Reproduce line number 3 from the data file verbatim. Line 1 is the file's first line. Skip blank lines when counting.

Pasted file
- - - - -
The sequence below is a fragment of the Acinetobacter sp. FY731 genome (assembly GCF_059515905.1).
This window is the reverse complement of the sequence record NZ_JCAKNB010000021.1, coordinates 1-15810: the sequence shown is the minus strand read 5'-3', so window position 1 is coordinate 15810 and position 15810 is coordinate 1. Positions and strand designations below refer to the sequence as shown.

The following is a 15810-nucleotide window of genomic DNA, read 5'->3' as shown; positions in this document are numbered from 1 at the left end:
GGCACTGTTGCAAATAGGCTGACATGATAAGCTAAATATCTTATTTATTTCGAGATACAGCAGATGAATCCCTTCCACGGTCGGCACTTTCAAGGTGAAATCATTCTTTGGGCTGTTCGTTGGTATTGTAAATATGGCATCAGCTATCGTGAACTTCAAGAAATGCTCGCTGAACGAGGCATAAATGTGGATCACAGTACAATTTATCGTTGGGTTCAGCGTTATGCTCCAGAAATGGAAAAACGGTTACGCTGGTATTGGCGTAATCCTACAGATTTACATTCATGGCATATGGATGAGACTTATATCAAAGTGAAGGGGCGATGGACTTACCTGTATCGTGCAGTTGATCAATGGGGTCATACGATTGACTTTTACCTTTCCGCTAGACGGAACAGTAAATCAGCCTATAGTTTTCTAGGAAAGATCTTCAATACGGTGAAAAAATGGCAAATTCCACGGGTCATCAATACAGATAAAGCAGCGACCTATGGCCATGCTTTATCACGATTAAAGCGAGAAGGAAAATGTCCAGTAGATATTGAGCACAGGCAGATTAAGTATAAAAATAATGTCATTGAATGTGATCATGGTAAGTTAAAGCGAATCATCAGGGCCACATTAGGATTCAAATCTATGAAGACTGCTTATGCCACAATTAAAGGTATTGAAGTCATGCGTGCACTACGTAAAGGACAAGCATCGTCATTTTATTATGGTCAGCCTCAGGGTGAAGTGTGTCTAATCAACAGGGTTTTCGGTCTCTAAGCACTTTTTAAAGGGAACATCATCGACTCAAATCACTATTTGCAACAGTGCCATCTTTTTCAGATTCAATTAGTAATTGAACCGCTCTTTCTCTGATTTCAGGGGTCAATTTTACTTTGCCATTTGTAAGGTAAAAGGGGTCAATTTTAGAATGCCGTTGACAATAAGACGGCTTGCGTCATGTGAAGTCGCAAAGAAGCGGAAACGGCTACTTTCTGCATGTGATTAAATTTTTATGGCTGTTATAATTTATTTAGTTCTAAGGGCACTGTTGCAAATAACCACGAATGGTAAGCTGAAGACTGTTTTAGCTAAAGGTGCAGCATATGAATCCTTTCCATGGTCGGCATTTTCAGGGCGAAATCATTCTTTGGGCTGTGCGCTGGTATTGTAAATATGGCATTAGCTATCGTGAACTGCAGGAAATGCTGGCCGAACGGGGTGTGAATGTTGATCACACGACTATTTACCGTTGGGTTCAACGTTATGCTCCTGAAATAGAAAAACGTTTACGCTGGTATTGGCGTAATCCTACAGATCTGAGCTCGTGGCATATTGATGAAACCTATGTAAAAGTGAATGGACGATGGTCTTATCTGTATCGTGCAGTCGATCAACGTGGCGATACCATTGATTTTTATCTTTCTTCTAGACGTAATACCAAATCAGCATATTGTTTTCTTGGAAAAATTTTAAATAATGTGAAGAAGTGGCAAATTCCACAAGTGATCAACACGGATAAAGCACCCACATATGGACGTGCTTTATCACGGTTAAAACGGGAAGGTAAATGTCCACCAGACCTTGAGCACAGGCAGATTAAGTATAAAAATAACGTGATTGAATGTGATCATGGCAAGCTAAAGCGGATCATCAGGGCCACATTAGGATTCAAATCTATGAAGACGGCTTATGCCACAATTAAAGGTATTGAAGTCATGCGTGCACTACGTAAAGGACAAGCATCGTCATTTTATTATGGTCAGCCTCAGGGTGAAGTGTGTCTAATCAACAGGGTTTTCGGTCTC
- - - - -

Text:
The following is a 15810-nucleotide window of genomic DNA, read 5'->3' as shown; positions in this document are numbered from 1 at the left end: